10 unique things to do in the Columbia Valley, BC during winter

10 unique things to do in the Columbia Valley, BC during winter

Steaming thermal pools, majestic mountain peaks and adrenaline-fuelled backcountry adventures await in the Columbia Valley, BC, which is the ultimate outdoor playground all year round.

Home to vacation spots like Radium Hot Springs, Invermere on the Lake, Panorama Mountain Resort and Fairmont Hot Springs, this corner of southeastern British Columbia has an enviable locale in the heart of Kootenay National Park with waterfalls and glaciers on its doorstep.

Things to do in the Columbia Valley during winter
A viewpoint of the Columbia Valley between Invermere and Radium

The four season destination doesn’t slow down one bit during winter; it’s a popular getaway for folks from as close as Calgary (a three hour drive) and as far as Germany, Switzerland and Japan who are lured by the dramatic peaks of the Purcell and Bugaboo mountain ranges.

The Purcell Mountains

You won’t find glitzy resorts and uptight après ski sessions made famous in places like Aspen, Park City and St Moritz; instead, it’s all about spending a fun day on the slopes with friends and family, capping it off with a cold pint while listening to live music, then hitting Canada’s largest slopeside pools for a soak.

Snowmobiling in the Purcells

From hiking to frozen waterfalls to exhilarating adventures like heli-skiing and paragliding, here are 10 unique things to do in the Columbia Valley.

Map of the Columbia Valley, Canada

Take a snowcat ride to untouched terrain

With 1,300 metres of vertical, 9 lifts and 120 trails, Panorama Mountain Resort is a destination in itself.

Taynton Bowl at Panorama Mountain Resort

Part of B.C.’s famous Powder Highway, the ski resort has seven different hotels and lodges, private townhomes, restaurants, cafes and bars.

With nearly three thousand acres of patrolled terrain the options for chasing powder are endless–and if that’s still not enough stoke, up the ante by hopping on a snowcat to the untouched terrain in Taynton Bowl.

Monster X snowcats

The two Monster X snowcats–named Jekyll and Hyde, natch– shuttle skiers and snowboarders over to 950 acres of inbounds, backcountry-style runs, including a steep, open pitch in the centre which locals fondly nicknamed ‘The Monster’ years ago.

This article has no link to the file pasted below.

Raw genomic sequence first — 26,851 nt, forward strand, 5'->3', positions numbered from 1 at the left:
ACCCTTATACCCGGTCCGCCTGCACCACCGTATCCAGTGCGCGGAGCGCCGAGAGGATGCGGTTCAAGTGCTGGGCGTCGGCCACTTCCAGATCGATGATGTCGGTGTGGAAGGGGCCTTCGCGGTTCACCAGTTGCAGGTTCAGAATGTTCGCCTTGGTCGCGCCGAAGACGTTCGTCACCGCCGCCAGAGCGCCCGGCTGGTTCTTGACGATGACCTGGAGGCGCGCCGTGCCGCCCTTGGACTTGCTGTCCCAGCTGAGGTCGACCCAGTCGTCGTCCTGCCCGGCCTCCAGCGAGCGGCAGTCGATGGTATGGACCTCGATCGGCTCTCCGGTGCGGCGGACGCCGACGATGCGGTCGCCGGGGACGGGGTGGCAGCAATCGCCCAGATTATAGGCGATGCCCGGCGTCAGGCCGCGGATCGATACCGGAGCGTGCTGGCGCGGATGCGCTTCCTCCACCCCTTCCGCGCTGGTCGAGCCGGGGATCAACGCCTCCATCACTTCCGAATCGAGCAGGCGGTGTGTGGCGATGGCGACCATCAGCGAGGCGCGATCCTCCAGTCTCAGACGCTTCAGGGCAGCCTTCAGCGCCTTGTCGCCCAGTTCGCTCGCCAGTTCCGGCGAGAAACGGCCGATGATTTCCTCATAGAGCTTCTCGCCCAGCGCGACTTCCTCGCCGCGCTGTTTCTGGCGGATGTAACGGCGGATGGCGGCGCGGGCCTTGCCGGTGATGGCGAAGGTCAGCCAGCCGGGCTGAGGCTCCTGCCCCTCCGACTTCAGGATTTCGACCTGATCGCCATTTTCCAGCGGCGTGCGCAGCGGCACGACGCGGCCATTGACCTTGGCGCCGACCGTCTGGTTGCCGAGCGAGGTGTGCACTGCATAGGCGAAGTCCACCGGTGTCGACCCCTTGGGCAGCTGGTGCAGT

Some of the best lines are between Spectre and Get Out–keep in mind that due to the steep, challenging terrain this adventure is for experts only.

Cat-skiing operates from Thursday to Sunday and certain holiday Mondays, and pricing starts at $22 for single ride tickets.

READ MORE: An insider’s guide to Panorama Mountain Resort in BC, Canada

Summit Hut at Panorama Mountain Resort
Summit Hut at Panorama Mountain Resort

Enjoy the view while tandem paragliding (on skis!)

While the views from the 2,450 metre high summit at Panorama are incredible, nothing beats the view while tandem paragliding over the resort.

Max Powers has been piloting these exhilarating flights for a quarter century, and no previous experience is required to channel your inner eagle–as long as you’re not afraid of heights, of course.

Max Powers, showing the paragliding route

The 10-15 minute flights start right from the hill, and after a safety and instruction demo Max buckles himself and the rider into a harness.

After skiing down the hill together for just a few seconds, the canopy rises up behind and before you know it you’re soaring high above the sweeping valley, looking down at the tiny chairlifts and riders below.

Getting set for takeoff

During the flight, Max also teaches guests the in-and-outs of paragliding, including how to adjust the speed and make 360 degree turns.

The landing area is at the Greywolf Golf Course driving range, and those 15 minutes are sure to be the highlight of a trip to Panorama.

Paragliding over Panorama Mountain Resort

Snowmobile to a frozen waterfall

For an equally exhilarating adventure back on ground, book in for a snowmobile excursion with Toby Creek Adventures.

Snowmobiling in the Purcells


Operating in the Purcells since 1996, they offer daily tours into exclusive terrain that’s groomed everyday to make this activity accessible for all comfort levels.